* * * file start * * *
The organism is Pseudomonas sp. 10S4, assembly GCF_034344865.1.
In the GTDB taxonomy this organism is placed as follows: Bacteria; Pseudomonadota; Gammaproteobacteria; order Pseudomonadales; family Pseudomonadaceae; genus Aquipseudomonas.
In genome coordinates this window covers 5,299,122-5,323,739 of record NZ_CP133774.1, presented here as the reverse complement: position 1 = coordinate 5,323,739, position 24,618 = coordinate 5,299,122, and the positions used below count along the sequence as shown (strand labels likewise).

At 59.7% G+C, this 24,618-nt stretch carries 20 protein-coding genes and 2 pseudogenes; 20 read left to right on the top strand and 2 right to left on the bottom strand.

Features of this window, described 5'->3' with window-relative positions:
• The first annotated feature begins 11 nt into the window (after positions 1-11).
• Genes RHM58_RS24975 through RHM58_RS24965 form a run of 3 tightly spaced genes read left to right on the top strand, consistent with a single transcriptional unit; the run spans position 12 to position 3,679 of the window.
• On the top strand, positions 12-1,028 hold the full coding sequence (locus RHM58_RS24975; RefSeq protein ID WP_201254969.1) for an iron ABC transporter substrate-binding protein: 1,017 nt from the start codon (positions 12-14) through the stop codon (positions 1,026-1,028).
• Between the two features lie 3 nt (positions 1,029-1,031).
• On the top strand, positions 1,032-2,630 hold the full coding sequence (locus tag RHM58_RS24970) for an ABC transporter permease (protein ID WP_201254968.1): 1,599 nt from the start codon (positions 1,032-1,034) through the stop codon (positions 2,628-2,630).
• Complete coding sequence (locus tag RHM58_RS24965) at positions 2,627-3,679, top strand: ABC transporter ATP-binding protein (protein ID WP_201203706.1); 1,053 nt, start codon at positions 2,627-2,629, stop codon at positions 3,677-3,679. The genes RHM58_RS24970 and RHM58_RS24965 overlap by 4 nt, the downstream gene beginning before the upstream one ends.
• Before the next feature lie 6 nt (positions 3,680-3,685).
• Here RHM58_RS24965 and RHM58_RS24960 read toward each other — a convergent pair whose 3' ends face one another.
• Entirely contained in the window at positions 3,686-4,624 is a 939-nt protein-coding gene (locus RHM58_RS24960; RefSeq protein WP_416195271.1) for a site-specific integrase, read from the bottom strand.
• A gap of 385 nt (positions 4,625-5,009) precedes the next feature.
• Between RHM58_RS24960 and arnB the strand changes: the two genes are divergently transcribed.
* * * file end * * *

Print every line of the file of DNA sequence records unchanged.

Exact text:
The organism is Pseudomonas sp. 10S4, assembly GCF_034344865.1.
In the GTDB taxonomy this organism is placed as follows: Bacteria; Pseudomonadota; Gammaproteobacteria; order Pseudomonadales; family Pseudomonadaceae; genus Aquipseudomonas.
In genome coordinates this window covers 5,299,122-5,323,739 of record NZ_CP133774.1, presented here as the reverse complement: position 1 = coordinate 5,323,739, position 24,618 = coordinate 5,299,122, and the positions used below count along the sequence as shown (strand labels likewise).

At 59.7% G+C, this 24,618-nt stretch carries 20 protein-coding genes and 2 pseudogenes; 20 read left to right on the top strand and 2 right to left on the bottom strand.

Features of this window, described 5'->3' with window-relative positions:
• The first annotated feature begins 11 nt into the window (after positions 1-11).
• Genes RHM58_RS24975 through RHM58_RS24965 form a run of 3 tightly spaced genes read left to right on the top strand, consistent with a single transcriptional unit; the run spans position 12 to position 3,679 of the window.
• On the top strand, positions 12-1,028 hold the full coding sequence (locus RHM58_RS24975; RefSeq protein ID WP_201254969.1) for an iron ABC transporter substrate-binding protein: 1,017 nt from the start codon (positions 12-14) through the stop codon (positions 1,026-1,028).
• Between the two features lie 3 nt (positions 1,029-1,031).
• On the top strand, positions 1,032-2,630 hold the full coding sequence (locus tag RHM58_RS24970) for an ABC transporter permease (protein ID WP_201254968.1): 1,599 nt from the start codon (positions 1,032-1,034) through the stop codon (positions 2,628-2,630).
• Complete coding sequence (locus tag RHM58_RS24965) at positions 2,627-3,679, top strand: ABC transporter ATP-binding protein (protein ID WP_201203706.1); 1,053 nt, start codon at positions 2,627-2,629, stop codon at positions 3,677-3,679. The genes RHM58_RS24970 and RHM58_RS24965 overlap by 4 nt, the downstream gene beginning before the upstream one ends.
• Before the next feature lie 6 nt (positions 3,680-3,685).
• Here RHM58_RS24965 and RHM58_RS24960 read toward each other — a convergent pair whose 3' ends face one another.
• Entirely contained in the window at positions 3,686-4,624 is a 939-nt protein-coding gene (locus RHM58_RS24960; RefSeq protein WP_416195271.1) for a site-specific integrase, read from the bottom strand.
• A gap of 385 nt (positions 4,625-5,009) precedes the next feature.
• Between RHM58_RS24960 and arnB the strand changes: the two genes are divergently transcribed.